Many nugget hunters prefer to have a smaller search coil handy, because it produces the greatest small-object sensitivity (gold flakes), and because the smaller coils can get into tighter spots—like in and around tree roots and inside of exposed crevices in the bedrock, where nuggets are most likely to be found with a metal detector.

Almost all detectors today are made so that various-sized coils can be attached, depending upon what they are to be used for. When testing a detector, do not make the mistake of assuming that if the device sounds out well on a gold sample when using a coil of one size, it will also sound-out well when using a coil of a different size. Your best bet is to test the detector with the various-sized coils to see which work best for your particular needs.

One of the most important factors determining how deep a metal detector will sound-out on a gold object is how much mineralization (interference) is present in the ground that is being prospected. More minerals equal less depth. This is especially true of BFO detectors. Because black sands usually exist, and sometimes actually concentrate, within the very same streambeds or soils where gold deposits are located, metal detectors are not always used to directly detect gold in streambeds or material of substantial depth. They are sometimes used to scan places where there is a very shallow amount of gravel or material (if any) present over top of the gold (exposed bedrock).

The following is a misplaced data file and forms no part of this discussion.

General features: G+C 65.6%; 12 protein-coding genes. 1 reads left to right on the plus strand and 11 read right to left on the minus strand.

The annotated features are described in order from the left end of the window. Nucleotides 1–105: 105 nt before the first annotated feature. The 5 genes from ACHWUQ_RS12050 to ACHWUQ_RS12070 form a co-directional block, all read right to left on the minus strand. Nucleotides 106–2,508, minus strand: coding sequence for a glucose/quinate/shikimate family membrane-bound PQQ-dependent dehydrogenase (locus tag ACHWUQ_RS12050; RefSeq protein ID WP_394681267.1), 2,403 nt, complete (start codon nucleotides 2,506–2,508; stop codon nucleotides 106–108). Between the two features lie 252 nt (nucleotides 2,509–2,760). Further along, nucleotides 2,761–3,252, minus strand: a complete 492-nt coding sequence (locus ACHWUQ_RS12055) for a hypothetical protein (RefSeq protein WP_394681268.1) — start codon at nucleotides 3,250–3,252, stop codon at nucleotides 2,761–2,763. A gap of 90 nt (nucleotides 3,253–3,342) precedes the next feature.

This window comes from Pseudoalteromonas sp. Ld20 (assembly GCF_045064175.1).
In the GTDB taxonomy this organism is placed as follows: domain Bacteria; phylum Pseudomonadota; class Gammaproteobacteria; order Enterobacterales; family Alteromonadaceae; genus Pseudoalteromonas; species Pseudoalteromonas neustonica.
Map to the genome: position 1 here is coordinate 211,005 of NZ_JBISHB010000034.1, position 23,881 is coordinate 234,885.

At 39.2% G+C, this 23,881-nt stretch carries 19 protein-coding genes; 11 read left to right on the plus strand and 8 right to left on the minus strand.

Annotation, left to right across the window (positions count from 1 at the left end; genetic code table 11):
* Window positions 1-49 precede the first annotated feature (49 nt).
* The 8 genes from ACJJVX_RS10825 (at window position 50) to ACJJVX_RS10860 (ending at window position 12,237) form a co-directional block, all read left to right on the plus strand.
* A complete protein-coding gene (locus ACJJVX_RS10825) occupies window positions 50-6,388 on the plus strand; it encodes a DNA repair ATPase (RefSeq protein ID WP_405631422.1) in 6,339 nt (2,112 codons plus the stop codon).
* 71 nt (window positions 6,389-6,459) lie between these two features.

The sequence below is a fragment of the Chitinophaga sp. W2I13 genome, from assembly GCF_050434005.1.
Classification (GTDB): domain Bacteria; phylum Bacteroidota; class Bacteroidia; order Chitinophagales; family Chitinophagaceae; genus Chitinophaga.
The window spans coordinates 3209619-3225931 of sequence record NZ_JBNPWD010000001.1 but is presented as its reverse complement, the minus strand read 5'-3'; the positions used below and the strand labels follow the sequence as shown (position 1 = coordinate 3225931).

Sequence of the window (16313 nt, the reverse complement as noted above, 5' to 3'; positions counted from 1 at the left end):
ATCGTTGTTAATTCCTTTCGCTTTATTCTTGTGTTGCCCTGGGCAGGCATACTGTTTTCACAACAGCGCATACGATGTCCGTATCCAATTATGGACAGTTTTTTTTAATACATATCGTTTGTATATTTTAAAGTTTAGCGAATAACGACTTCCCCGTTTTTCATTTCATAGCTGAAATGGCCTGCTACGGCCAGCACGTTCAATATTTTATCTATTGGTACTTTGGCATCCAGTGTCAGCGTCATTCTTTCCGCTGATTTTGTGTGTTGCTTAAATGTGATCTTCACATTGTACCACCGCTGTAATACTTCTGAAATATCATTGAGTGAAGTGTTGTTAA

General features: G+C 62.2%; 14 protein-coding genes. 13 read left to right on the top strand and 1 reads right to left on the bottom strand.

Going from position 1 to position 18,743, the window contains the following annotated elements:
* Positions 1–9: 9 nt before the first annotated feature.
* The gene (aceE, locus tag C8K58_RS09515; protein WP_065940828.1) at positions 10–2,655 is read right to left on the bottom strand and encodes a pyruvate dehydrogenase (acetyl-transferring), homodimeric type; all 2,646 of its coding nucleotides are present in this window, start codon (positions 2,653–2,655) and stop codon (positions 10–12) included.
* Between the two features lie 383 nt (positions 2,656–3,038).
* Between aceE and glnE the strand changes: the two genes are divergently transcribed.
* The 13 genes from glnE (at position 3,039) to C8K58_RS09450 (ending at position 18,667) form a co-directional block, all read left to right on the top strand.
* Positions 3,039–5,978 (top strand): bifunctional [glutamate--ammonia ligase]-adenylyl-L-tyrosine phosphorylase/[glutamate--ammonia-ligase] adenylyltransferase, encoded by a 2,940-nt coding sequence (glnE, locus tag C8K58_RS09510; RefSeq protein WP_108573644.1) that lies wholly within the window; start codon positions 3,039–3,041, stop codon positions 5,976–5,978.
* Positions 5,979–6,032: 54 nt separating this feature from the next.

One excellent use of the BFO detector as a prospecting tool is to locate concentrations of black sands in a streambed. Black sands often accumulate in the very same locations that gold does (pay-streaks). From your fundamental knowledge of placer geology, after potential pay-streak locations have been pinpointed, those specific areas can sometimes be scanned with a BFO detector to locate the increases in other heavy elements. Specific sites which sound-out heavily on the “mineral” setting can then be sampled by conventional gold mining techniques.

VERY LOW FREQUENCY DETECTORS (VLF)